4.5 PAPERMAKING PROCESS.

  • Wood Preparation.

This first step involves the debarking process of wood (removal of barks) either by passing it through drum debarker or being treated in a hydraulic debarker. After debarking, the logs are chipped by multi-knife chippers into suitable sized chips and then screened to remove over-large chips. The thickness of the chips is the most parameter as this determines the speed and the toughness of the impregnation of the cooking chemicals into the wood chip.

At FIIRO, the fibre source are mainly agro-waste, therefore debarking stage is not useful. The fibre source are chipped and then screened to remove or re-chip large ones.

In large Pulp and Paper industries, logs are debarked because bark contains little fibers, has a high extraction content, is dark and often carries large quantities of grit (small pieces of stone and sand).

Fig 4.1: Mid-ribs of Banana Stem.

Fig 4.2: Pineapple crown           Fig 4.3: Corn husks.

  • Cooking (Digestion).

The “cooking process” is where the main part of deligninfication takes place. This is also known as the pulping process whereby chemical pulps can be produced either by soda, sulphate or kraft, or sulphite process. At FIIRO, Soda and Kraft process are commonly used. Cooking process is carried out with the aid of digester or an improvised equipment known as an Autoclave.

  1. SODA PULPING: Say to obtain a pulp sample from corn husk, steps is given below.

Step 1:  Weigh the chipped sample (say 120g) and pour into a conical flask.

Step 2: Take little amount of the sample and determine the moisture content using a moisture analyzer. Say 25% was obtained.

Step 3: Calculate the required amount of water and caustic soda (NaOH) needed for pulping. This is calculated below:

Sample to liquor ratio = 1:5

... for 120g = 120:600

Moisture content = 25% è 25/100 x 120 = 30

... Total amount of water needed = 600-30 = 570ml of H2O.

Using 5% concentration of caustic soda è 5/100 x 600 = 30

... For the cooking process of 120g of corn husk,  30g of caustic soda is diluted in 570ml of water.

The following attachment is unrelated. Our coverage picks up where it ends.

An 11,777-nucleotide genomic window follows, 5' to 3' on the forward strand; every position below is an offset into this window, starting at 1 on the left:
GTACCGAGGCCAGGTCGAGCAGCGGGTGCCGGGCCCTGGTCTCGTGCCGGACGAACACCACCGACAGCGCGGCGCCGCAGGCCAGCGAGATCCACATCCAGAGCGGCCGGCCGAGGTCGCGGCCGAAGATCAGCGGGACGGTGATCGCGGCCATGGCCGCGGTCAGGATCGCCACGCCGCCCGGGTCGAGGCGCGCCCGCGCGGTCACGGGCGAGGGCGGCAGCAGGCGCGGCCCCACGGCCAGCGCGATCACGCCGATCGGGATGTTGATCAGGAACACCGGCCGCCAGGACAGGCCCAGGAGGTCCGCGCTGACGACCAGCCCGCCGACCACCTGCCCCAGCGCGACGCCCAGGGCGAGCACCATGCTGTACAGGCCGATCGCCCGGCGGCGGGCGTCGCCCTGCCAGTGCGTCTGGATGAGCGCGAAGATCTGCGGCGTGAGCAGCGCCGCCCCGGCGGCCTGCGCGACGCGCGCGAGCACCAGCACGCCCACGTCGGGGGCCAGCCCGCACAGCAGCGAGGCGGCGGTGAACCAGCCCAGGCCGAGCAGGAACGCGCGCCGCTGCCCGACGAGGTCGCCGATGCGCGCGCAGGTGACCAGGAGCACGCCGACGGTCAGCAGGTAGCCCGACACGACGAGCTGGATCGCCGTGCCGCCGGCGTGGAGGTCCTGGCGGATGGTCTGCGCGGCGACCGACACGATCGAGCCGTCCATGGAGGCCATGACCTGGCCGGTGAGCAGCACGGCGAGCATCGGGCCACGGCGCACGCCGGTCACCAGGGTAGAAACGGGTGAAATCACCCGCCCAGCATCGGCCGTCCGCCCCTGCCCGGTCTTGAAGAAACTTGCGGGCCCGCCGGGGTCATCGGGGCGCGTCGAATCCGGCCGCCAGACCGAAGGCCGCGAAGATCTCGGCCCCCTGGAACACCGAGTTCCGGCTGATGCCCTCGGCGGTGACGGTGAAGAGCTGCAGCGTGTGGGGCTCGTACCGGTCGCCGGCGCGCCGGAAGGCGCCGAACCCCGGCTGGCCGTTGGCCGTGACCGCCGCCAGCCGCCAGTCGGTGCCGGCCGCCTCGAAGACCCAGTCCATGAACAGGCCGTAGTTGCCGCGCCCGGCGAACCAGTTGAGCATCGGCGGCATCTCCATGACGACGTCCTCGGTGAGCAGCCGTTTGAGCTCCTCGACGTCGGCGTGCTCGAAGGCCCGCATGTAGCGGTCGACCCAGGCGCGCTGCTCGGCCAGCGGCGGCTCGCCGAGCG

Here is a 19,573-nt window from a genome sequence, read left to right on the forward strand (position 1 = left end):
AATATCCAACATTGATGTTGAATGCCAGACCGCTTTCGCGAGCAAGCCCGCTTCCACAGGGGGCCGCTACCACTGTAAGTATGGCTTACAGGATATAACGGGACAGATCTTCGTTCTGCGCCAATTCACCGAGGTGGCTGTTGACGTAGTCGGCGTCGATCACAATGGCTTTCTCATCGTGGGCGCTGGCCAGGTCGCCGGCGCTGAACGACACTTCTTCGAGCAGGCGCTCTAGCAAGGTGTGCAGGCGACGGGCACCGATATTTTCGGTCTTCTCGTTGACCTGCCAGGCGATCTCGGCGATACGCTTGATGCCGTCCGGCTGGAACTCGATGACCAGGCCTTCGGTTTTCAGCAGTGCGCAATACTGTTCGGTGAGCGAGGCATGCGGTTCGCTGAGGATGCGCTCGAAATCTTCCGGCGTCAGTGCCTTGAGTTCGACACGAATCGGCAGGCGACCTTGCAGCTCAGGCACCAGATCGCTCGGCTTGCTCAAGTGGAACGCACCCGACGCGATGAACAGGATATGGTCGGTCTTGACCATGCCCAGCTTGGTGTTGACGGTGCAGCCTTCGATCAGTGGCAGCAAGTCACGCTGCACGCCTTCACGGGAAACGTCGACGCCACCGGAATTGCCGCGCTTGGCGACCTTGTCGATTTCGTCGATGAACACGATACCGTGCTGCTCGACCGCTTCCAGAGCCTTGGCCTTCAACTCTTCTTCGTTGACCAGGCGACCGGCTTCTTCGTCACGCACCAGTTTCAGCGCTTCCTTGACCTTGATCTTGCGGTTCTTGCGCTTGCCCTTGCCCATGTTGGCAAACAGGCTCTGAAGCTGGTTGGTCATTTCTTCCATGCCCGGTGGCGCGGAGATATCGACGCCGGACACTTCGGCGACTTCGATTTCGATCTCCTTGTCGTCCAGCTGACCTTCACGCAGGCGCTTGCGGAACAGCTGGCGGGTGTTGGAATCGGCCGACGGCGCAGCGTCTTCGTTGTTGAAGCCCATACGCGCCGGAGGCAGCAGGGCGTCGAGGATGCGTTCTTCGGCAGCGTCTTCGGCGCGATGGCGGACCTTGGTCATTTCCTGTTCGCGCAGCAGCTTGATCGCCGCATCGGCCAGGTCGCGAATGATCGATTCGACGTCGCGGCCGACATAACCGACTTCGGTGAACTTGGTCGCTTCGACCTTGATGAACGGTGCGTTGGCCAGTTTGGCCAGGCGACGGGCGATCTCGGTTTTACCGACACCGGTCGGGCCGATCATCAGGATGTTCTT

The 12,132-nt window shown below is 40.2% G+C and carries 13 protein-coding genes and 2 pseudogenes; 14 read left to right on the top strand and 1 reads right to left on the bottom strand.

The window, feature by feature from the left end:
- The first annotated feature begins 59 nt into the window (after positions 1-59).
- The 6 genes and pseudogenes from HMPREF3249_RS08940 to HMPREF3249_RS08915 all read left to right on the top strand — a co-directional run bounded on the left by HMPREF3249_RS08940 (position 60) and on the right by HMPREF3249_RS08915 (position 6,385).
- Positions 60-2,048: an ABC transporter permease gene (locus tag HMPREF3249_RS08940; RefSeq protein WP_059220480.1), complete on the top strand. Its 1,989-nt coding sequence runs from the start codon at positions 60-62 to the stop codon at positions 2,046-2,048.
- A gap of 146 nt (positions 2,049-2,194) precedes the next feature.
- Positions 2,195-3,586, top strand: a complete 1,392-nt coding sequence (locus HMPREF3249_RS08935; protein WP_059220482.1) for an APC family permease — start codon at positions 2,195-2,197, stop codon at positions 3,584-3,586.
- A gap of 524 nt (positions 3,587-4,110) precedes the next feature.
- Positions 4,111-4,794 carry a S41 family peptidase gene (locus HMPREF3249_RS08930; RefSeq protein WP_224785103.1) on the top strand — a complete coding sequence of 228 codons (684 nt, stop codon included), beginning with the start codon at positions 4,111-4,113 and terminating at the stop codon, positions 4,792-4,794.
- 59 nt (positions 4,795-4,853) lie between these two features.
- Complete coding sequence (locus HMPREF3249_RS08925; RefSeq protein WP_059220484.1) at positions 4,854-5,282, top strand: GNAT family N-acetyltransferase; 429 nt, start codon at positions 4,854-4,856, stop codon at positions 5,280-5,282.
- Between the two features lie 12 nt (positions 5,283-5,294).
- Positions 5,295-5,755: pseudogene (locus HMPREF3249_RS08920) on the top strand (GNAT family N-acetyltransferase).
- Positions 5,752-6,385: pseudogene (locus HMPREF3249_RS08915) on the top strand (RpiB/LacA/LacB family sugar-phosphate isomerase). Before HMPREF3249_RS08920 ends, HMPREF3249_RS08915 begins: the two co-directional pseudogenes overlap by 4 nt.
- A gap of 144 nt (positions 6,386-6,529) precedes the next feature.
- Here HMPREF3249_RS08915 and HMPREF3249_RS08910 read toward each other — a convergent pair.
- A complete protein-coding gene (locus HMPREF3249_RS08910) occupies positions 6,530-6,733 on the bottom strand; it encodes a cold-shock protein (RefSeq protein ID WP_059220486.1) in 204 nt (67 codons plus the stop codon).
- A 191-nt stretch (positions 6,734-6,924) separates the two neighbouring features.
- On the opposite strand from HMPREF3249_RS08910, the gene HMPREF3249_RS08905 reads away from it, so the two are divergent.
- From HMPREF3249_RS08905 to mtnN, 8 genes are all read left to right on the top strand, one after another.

Step 4: Weigh the required amount of soda and water using a digital weighing balance and measuring cylinder respectively. Mix properly and pour into the flask containing the sample. Cover and tight properly the top with foil (to avoid the escape of water).

Step 5: Place the flask into the Autoclave and allow to cook for about one hour at a temperature of 121oC.

  1. KRAFT PULPING:

Step 1: Weigh the chipped sample (say 120g) and pour into a conical flask

Step 2: : Take little amount of the sample and determine the moisture content using a moisture analyzer. Say 25% was obtained.

Step 3: Calculate the required amount of water and caustic soda (NaOH) and Sodium Sulphide (Na2S) needed for pulping. This is calculated below:

Sodium hydroxide to Sodium Sulfide ratio = 1:3

Sample to liquor ratio =1:5

... for 120g = 120:600

Liquor weight = 20% è 20/100 x 600 =120g

... Na2S = ¼ x 120 = 30g

NaOH = ¾ x 120 = 90g

Moisture content = 25% è 25/100 x 120 = 30

... Total amount of water needed = 600-30 = 570ml.

... For the cooking process of 120g of corn husk,  30g of caustic soda and 90g of sodium sulfide is diluted in 570ml of water.

Step 4: Weigh the required amount of soda, sulphide and water using a digital weighing balance and measuring cylinder respectively. Mix properly and pour into the flask containing the sample. Cover and tight properly the top with foil (to avoid the escape of water).

Step 5: Place the flask into the Autoclave and allow to cook for about one hour at a temperature of 121oC.

Fig 4.4: Autoclave.

  • Pulp Washing.

Because of the high amount of chemicals used in cooking wood (or any other fibre source) in chemical pulping process, the recovery of chemical is of crucial importance. The process where the chemicals are separated from the cooked pulp is called pulp washing. At FIIRO, this is carried out with direct contact with running tap water with the pulp contained in a deckle.